It is clear that Luke wrote his gospel before the book of Acts (Ac 1:1). Since Acts ends with Paul’s first Roman imprisonment, it seems likely that Luke wrote his gospel in early A.D. 60’s before Paul’s martyrdom. While the place of writing is unknown, Syrian Antioch and Philippi have been suggested as possibilities.

Genre and Style of Writing 

Luke is one of four gospels, and one of three synoptic gospels. All of the gospels focus on who Jesus is, what he taught, and what he did—especially his trial, death and resurrection. But each one has a distinct perspective. Among them, Luke is an historical narrative, which traces God’s work, focusing on Jesus as the main figure in all of history.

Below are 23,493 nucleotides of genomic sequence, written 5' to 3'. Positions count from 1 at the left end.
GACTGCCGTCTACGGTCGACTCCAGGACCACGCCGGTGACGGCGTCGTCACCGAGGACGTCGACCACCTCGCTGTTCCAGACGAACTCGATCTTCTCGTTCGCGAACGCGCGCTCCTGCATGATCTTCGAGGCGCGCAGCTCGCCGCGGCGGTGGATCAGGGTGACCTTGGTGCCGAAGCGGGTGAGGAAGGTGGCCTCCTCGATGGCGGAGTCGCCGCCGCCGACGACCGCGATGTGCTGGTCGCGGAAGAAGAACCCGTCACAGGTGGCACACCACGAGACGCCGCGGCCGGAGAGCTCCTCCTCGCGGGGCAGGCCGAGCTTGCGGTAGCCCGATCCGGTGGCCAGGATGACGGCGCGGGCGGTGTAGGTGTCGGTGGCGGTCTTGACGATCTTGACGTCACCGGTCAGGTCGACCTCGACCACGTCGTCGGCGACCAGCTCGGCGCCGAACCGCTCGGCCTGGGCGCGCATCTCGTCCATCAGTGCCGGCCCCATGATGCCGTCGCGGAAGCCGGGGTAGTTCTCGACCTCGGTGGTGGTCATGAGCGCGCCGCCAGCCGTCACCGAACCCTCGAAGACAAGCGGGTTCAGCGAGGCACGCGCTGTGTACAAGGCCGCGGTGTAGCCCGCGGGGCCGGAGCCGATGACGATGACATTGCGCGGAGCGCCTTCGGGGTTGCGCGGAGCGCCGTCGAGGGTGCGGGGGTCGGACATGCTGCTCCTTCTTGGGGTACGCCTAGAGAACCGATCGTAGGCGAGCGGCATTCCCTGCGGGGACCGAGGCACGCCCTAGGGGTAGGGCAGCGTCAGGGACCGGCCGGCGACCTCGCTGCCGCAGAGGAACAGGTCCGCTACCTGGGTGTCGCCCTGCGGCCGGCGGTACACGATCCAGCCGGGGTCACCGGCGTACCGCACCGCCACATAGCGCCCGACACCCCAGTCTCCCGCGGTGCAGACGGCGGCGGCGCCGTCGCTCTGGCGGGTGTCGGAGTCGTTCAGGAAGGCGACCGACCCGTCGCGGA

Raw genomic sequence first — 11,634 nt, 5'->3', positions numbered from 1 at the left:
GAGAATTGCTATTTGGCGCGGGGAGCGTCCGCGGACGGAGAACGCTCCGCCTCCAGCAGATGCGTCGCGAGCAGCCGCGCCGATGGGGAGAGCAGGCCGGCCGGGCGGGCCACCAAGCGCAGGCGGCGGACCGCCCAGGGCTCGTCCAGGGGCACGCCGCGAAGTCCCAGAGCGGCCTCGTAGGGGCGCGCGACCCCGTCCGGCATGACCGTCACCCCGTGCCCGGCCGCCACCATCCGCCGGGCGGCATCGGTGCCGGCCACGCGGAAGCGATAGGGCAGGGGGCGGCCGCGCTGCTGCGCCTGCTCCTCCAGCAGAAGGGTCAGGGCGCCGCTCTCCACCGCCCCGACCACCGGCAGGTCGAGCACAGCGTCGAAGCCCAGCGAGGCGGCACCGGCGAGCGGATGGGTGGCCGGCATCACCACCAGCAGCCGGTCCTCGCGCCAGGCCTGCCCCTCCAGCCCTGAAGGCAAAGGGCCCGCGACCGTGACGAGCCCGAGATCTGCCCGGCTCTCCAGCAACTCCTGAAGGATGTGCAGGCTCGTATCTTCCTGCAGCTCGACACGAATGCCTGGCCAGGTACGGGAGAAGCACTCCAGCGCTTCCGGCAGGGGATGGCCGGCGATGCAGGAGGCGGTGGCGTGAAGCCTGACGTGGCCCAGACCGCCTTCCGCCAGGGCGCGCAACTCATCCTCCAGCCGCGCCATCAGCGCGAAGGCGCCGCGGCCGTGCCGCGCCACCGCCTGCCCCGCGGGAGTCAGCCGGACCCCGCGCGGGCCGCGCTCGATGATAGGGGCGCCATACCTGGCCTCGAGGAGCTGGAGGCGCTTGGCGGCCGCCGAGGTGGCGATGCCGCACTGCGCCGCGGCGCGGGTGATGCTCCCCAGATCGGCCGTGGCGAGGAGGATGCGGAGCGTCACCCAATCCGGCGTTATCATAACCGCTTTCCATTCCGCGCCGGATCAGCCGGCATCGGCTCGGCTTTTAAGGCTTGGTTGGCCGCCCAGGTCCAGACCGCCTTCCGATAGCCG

Among the gospels, only Luke directs his writing to a specific recipient, “Theophilus” (Lk 1:3; Ac 1:1). His name means “beloved of God,” or “one who loves God.” His title, “most excellent” implies a high position, usually accompanied by wealth (Ac 23:26; 24:3; 26:25). He had been taught the gospel and believed. It is possible that he was Luke’s patron, who supported the publication and distribution of his work. Luke’s intention was to spread this gospel to all nations. In Simeon’s song, Luke described the meaning of Jesus’ birth as the light for the Gentiles and glory for the people of Israel (Lk 2:32). After his death and resurrection, the Risen Christ commanded his disciples to preach repentance for the forgiveness of sins in his name to all nations, beginning at Jerusalem (Lk 24:47). It is clear that ultimately the gospel was intended not only for a specific person, “Theophilus,” but to all who are beloved of God.